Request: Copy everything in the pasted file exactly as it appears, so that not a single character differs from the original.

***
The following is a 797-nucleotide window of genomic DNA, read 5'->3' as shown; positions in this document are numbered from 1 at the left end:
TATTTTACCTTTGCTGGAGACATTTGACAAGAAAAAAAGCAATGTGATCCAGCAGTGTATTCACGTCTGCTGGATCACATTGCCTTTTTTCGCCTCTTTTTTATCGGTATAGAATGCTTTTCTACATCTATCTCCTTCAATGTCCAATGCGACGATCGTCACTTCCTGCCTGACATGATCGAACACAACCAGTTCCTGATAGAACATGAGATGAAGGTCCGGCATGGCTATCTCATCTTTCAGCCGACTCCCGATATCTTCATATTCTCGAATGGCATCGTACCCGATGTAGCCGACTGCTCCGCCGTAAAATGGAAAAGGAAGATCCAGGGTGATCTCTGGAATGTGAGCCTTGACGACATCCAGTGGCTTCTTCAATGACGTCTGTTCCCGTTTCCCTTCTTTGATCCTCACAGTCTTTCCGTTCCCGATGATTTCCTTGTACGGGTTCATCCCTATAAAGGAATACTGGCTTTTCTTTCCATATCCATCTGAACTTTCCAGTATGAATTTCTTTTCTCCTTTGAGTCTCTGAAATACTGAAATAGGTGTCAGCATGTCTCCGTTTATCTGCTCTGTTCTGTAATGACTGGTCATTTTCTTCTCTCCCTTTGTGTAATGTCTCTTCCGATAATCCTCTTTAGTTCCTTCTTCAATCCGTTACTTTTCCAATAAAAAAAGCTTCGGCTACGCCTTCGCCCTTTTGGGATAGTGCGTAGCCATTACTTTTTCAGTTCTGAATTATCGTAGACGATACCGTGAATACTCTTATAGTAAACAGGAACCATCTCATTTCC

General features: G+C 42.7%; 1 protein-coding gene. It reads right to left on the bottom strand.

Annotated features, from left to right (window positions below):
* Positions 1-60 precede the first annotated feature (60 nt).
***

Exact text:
The following is a 797-nucleotide window of genomic DNA, read 5'->3' as shown; positions in this document are numbered from 1 at the left end:
TATTTTACCTTTGCTGGAGACATTTGACAAGAAAAAAAGCAATGTGATCCAGCAGTGTATTCACGTCTGCTGGATCACATTGCCTTTTTTCGCCTCTTTTTTATCGGTATAGAATGCTTTTCTACATCTATCTCCTTCAATGTCCAATGCGACGATCGTCACTTCCTGCCTGACATGATCGAACACAACCAGTTCCTGATAGAACATGAGATGAAGGTCCGGCATGGCTATCTCATCTTTCAGCCGACTCCCGATATCTTCATATTCTCGAATGGCATCGTACCCGATGTAGCCGACTGCTCCGCCGTAAAATGGAAAAGGAAGATCCAGGGTGATCTCTGGAATGTGAGCCTTGACGACATCCAGTGGCTTCTTCAATGACGTCTGTTCCCGTTTCCCTTCTTTGATCCTCACAGTCTTTCCGTTCCCGATGATTTCCTTGTACGGGTTCATCCCTATAAAGGAATACTGGCTTTTCTTTCCATATCCATCTGAACTTTCCAGTATGAATTTCTTTTCTCCTTTGAGTCTCTGAAATACTGAAATAGGTGTCAGCATGTCTCCGTTTATCTGCTCTGTTCTGTAATGACTGGTCATTTTCTTCTCTCCCTTTGTGTAATGTCTCTTCCGATAATCCTCTTTAGTTCCTTCTTCAATCCGTTACTTTTCCAATAAAAAAAGCTTCGGCTACGCCTTCGCCCTTTTGGGATAGTGCGTAGCCATTACTTTTTCAGTTCTGAATTATCGTAGACGATACCGTGAATACTCTTATAGTAAACAGGAACCATCTCATTTCC

General features: G+C 42.7%; 1 protein-coding gene. It reads right to left on the bottom strand.

Annotated features, from left to right (window positions below):
* Positions 1-60 precede the first annotated feature (60 nt).